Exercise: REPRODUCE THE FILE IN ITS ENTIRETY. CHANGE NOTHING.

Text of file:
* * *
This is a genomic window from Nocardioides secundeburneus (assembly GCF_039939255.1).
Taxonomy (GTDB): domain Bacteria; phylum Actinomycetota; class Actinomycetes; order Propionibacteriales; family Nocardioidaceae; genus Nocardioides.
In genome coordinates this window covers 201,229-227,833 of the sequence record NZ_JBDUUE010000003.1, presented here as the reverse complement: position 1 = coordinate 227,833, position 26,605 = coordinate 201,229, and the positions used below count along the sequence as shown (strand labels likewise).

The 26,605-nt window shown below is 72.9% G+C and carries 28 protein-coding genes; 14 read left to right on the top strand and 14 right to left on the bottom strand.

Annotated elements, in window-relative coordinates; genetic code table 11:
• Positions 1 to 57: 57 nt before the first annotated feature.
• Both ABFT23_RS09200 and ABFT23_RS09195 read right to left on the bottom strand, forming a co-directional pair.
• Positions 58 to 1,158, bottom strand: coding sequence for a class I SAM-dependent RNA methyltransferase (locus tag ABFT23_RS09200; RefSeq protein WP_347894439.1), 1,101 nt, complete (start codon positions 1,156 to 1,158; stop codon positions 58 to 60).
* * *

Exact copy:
This is a genomic window from Nocardioides secundeburneus (assembly GCF_039939255.1).
Taxonomy (GTDB): domain Bacteria; phylum Actinomycetota; class Actinomycetes; order Propionibacteriales; family Nocardioidaceae; genus Nocardioides.
In genome coordinates this window covers 201,229-227,833 of the sequence record NZ_JBDUUE010000003.1, presented here as the reverse complement: position 1 = coordinate 227,833, position 26,605 = coordinate 201,229, and the positions used below count along the sequence as shown (strand labels likewise).

The 26,605-nt window shown below is 72.9% G+C and carries 28 protein-coding genes; 14 read left to right on the top strand and 14 right to left on the bottom strand.

Annotated elements, in window-relative coordinates; genetic code table 11:
• Positions 1 to 57: 57 nt before the first annotated feature.
• Both ABFT23_RS09200 and ABFT23_RS09195 read right to left on the bottom strand, forming a co-directional pair.
• Positions 58 to 1,158, bottom strand: coding sequence for a class I SAM-dependent RNA methyltransferase (locus tag ABFT23_RS09200; RefSeq protein WP_347894439.1), 1,101 nt, complete (start codon positions 1,156 to 1,158; stop codon positions 58 to 60).